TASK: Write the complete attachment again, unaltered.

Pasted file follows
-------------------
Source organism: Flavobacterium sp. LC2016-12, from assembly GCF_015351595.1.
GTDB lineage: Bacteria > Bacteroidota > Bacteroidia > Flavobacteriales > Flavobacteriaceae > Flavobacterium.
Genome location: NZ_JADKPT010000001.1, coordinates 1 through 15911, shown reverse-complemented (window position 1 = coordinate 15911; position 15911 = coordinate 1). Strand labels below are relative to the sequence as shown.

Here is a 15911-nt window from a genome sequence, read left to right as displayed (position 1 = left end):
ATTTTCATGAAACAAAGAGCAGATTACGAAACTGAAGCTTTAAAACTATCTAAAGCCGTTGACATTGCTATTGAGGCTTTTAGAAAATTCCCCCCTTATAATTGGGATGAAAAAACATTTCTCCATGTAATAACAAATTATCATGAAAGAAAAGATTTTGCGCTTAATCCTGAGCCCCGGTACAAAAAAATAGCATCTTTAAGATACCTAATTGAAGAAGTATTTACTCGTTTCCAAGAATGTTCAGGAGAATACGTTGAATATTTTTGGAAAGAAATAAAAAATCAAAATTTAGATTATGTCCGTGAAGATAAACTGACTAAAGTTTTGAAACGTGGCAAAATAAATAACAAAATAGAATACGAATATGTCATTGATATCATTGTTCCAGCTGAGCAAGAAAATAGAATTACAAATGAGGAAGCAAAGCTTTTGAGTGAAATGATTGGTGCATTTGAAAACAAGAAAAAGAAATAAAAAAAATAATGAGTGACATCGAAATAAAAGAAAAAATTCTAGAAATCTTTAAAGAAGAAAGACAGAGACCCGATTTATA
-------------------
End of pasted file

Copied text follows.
Source organism: Flavobacterium sp. LC2016-12, from assembly GCF_015351595.1.
GTDB lineage: Bacteria > Bacteroidota > Bacteroidia > Flavobacteriales > Flavobacteriaceae > Flavobacterium.
Genome location: NZ_JADKPT010000001.1, coordinates 1 through 15911, shown reverse-complemented (window position 1 = coordinate 15911; position 15911 = coordinate 1). Strand labels below are relative to the sequence as shown.

Here is a 15911-nt window from a genome sequence, read left to right as displayed (position 1 = left end):
ATTTTCATGAAACAAAGAGCAGATTACGAAACTGAAGCTTTAAAACTATCTAAAGCCGTTGACATTGCTATTGAGGCTTTTAGAAAATTCCCCCCTTATAATTGGGATGAAAAAACATTTCTCCATGTAATAACAAATTATCATGAAAGAAAAGATTTTGCGCTTAATCCTGAGCCCCGGTACAAAAAAATAGCATCTTTAAGATACCTAATTGAAGAAGTATTTACTCGTTTCCAAGAATGTTCAGGAGAATACGTTGAATATTTTTGGAAAGAAATAAAAAATCAAAATTTAGATTATGTCCGTGAAGATAAACTGACTAAAGTTTTGAAACGTGGCAAAATAAATAACAAAATAGAATACGAATATGTCATTGATATCATTGTTCCAGCTGAGCAAGAAAATAGAATTACAAATGAGGAAGCAAAGCTTTTGAGTGAAATGATTGGTGCATTTGAAAACAAGAAAAAGAAATAAAAAAAATAATGAGTGACATCGAAATAAAAGAAAAAATTCTAGAAATCTTTAAAGAAGAAAGACAGAGACCCGATTTATA